How nice for you. Has it occurred to you that some of the taxpayers who supported you are, in fact, 'science fans'? Good to know our opinions mean nothing to you. Does this affect the kind of research you produce? Since no one's opinion of your work matters (except, apparently, those taxpayers who are oblivious to the importance or frivolity of your work), are you out there producing scads of climate change denialist research, or seabed mining research that ignores the harm that might be caused by such, or are you producing papers that might be useful medically or in terms of better crop yields?

How nice for you. Has it occurred to you that some of the taxpayers who supported you are, in fact, 'science fans'? Good to know our opinions mean nothing to you. Does this affect the kind of research you produce?

Bee, this is a precise inversion of my point. As I said, I do recognize that all taxpayers, regardless of their views on this or that, are my benefactors. It's of the utmost importance to me that I give them their money's worth, and that they understand the value of what they're getting. That I'm "producing papers that might be useful medically" while Professor OnePublication makes a public spectacle of himself is the entire point.

What is not of any concern to me is what we're discussing here: the insistence of various loudmouths and crackpots that I'm letting down Team Science by holding unacceptable theological views. If they have issues with my research, on the other hand, I'll be glad to hear them. As, again, I said in the first place.

By Anonymous (not verified) on 26 Mar 2008 #permalink

This is a rather off-topic meander, just as a heads-up.

My first reaction to any argument that faith and science are inherently at odds with each other is always surprise, mostly because I went to a Catholic gradeschool that started teaching us how faith and science go hand in hand from first grade on. Evolutionary theory started in second grade. How the Bible can be true and science can be true at the same time was always up for discussion. So I get surprised, because if small children can have no problem with it, I wonder why it's so hard for adults.

My school was also big about teaching us all along about other religions and how you can believe yours is right while still having deep respect for the fact that other people think theirs is right. Young kids can wrap their minds around this just fine. It takes a lot of discussion and being willing to spend time on it, but it works.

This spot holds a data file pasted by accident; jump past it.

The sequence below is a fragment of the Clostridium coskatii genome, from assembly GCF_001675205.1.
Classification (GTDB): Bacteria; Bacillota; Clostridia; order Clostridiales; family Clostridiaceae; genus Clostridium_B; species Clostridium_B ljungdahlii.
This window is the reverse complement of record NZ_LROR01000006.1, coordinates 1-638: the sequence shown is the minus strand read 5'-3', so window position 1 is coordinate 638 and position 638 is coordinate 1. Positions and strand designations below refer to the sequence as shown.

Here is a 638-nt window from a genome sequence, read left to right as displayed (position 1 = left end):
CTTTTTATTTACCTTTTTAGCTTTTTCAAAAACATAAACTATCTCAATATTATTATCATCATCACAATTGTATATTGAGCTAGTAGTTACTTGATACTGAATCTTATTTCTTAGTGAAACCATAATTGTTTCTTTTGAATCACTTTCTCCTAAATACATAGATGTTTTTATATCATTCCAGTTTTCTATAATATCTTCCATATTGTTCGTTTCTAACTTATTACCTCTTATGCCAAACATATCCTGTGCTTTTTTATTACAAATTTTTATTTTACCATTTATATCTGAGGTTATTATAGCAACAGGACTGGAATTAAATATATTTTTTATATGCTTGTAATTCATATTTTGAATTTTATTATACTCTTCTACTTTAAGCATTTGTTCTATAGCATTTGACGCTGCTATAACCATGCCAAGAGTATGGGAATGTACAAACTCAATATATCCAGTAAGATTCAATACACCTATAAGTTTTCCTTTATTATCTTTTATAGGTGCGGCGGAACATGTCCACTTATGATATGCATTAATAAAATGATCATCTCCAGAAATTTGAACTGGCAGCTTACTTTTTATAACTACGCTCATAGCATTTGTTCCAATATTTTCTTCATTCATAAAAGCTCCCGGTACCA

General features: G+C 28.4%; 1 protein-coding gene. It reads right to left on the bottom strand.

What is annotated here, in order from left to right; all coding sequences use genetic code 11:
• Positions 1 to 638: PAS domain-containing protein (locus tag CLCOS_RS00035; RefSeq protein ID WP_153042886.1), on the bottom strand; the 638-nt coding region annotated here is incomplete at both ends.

Most people seem to think these concepts and the apparent paradoxes in them are too complicated for young children to handle. My school assumed they weren't. I wonder if what we really need is more faith in the understanding of children in general, that they can grapple with these concepts from a young age and will benefit lifelong from doing so.

Sorry for the ramble.

I think Dr. F-R gets it about right, and would add that it's not just 'religious' beliefs we're talking about here -- there are many many private beliefs a person might choose to have even though they're either (a) demonstrably false, or (b) radically unverifiable. Examples might include:

-I am a good person to whom good things will come
-I am the kind of person who exercises every day
-Everything happens for a reason

These beliefs are all shown to have positive effects on the believer's well-being, whether they're true, false or indeterminate. I guess it comes down to, what is the purpose of your beliefs? Is it to have an accurate model of reality, or to feel happy, or something else? A rationalist is often tempted to argue that only well-grounded, justified beliefs can lead to happiness, but this seems to have been pretty well disproved by psychology at this point.

Thanks for clarifying, Anonymous.

What I wish theists, with whom I have no scientific beef if they aren't promoting creationism, would remember when they get all worked up and insulted by 'loudmouths and crackpots' (disregarding their publication record - some people serve in other ways, you know, like teaching and writing), is that atheists do have as much right to preach as anyone else, and in fact may need to do so, given the very low opinions many theists hold in regard to atheism in general.

Why is it all right for millions of people to hear the message every Sunday from preachers that 'not believing' is the very worst thing you can do, but not all right for those of us 'not believing' to be happy about someone speaking up loudly to say, no, it isn't the worst thing you can do, in fact it has distinct advantages?

There's probably one loud atheist for every couple hundred loud preachers, if that.

My experience exists, too. It happens to be godless.

I think this is an interesting post that addresses an apparent schism. I disagree with scientists who say you must be atheist to do good science, or be a scientist. I am both religious and a scientist, and I have known many other scientists to be religious. Historically this is certainly the case. I disagree with religions which try to put religion into the [public school] science classroom. I think there are far too many preconceived notions on each "side" for the people who feel the need to take sides (as Hayden's youngfrankenstein link above discusses). Even among different religions, I've found a lot of preconceived notions just don't hold water. But the extremists often get the most attention, and are often loudest in the crowd.